Jordan Addison, WR, USC | (Feb. Rank: 14; March Rank: 17)
Jordan Addison is still regarded as a high-level prospect in the draft, but measuring in below 6’0″ and 175 pounds really limits his perceived upside, especially with 30 7/8” arms.
It’s hard to find super lightweight receivers who have succeeded without also running a fast 40-yard dash. Even Antonio Brown was more than 10 pounds heavier than Addison, so additional concerns have cropped up for Addison, who evaluators still like. Just not as much as before.
Bryan Bresee, DT, Clemson | (Feb. Rank: 17; March Rank: 21)
Dropping four ranks may not seem like very much, but in the first round, it’s a $1 million difference. But Bryan Bresee’s fall is somewhat like Murphy’s — more a product of a few people in a similar draft spot around him rising. Bresee’s workouts were fine in Indianapolis, and he had good agility drills for his position at Clemson’s Pro Day.
Kelee Ringo, CB, Georgia | (Feb. Rank: 23; March Rank: 27)
Kelee Ringo ran a fast 40-yard dash at 4.36 seconds, but that was expected. It didn’t help him too much, but missing a checked box with arm length (31 1/4”) and the explosion scores didn’t help. Really poor scores in the agility drills at Georgia’s Pro Day hurt even more.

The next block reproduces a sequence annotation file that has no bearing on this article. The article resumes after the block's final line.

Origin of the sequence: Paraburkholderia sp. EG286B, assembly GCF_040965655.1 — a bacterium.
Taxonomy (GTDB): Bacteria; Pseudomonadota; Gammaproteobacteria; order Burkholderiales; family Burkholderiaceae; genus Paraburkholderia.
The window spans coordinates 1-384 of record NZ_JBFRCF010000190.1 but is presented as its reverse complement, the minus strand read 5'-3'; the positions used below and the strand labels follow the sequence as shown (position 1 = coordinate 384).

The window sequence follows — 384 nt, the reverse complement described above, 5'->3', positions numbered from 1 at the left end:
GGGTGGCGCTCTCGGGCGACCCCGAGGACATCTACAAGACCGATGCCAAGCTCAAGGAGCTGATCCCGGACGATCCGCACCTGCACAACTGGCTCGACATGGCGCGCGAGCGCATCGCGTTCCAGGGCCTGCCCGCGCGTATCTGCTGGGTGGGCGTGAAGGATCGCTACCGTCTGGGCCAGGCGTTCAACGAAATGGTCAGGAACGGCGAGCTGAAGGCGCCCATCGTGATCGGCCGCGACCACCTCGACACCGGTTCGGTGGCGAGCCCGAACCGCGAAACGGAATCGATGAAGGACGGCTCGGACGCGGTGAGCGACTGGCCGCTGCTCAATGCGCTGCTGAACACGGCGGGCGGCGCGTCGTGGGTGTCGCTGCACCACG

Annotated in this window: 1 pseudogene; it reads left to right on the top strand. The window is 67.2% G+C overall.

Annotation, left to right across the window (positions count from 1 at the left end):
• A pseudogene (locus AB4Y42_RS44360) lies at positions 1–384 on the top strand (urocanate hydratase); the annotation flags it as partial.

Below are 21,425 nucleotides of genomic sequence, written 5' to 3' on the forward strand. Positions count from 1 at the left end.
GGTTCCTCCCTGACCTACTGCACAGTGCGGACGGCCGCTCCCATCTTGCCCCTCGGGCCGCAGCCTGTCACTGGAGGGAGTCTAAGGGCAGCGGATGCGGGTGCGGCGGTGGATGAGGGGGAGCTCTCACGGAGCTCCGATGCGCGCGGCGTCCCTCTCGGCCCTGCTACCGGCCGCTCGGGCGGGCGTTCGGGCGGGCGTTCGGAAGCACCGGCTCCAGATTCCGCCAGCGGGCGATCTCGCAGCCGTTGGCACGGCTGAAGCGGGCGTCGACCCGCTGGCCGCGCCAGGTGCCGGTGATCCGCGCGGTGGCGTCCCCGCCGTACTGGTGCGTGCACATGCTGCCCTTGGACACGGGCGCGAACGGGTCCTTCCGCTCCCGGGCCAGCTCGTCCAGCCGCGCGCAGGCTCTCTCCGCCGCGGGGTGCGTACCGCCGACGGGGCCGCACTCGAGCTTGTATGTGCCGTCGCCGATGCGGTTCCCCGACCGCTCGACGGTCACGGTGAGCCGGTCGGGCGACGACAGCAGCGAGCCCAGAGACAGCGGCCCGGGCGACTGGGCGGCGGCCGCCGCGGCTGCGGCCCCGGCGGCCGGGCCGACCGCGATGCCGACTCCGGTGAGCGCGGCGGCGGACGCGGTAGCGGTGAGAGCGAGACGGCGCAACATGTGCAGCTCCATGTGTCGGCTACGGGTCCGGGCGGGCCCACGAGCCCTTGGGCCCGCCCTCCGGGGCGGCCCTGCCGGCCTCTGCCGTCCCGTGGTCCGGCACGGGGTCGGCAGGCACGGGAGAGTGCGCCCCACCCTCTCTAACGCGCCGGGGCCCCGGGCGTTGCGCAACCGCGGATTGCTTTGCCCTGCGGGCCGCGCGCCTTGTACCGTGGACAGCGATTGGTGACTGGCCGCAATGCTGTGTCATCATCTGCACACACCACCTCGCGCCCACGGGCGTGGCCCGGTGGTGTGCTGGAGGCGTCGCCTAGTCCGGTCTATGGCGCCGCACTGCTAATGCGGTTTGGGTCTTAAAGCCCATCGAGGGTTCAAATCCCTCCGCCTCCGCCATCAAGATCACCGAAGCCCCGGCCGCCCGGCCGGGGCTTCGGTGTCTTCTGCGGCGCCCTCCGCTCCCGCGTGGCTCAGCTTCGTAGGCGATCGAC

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Ringo’s stiff play was a concern at Georgia, and his 4.26-second short shuttle and 7.21-second three-cone did little to resolve those concerns. That doesn’t mean most evaluators don’t see him as a first-round pick, but it’s a bit easier to justify drafting Banks, Cam Smith, or Devon Witherspoon ahead of him.
Clark Phillips III, CB, Utah | (Feb. Rank: 35; March Rank: 47)
It would have been difficult for Clark Phillips III to come out ahead in the Combine process, given that analysts already dinged him for his size and speed, but he underperformed many of those expectations as well.
At 5’9” with 29 1/8” arms, Phillips’ range was even more limited than analysts expected. With a 4.51-second 40-yard dash, it’s hard to find the athletic trump card that Phillips could rely on, especially after a disappointing 33-inch vertical leap.
Antonio Johnson, S, Texas A&M | (Feb. Rank: 33; March Rank: 44)
A somewhat weak safety class was at least hopefully buoyed by the fact that the safeties at the top were purportedly versatile players with the ability to rush the passer or cover from the slot. But that kind of versatility really needs to be paired with the athletic chops to back it up.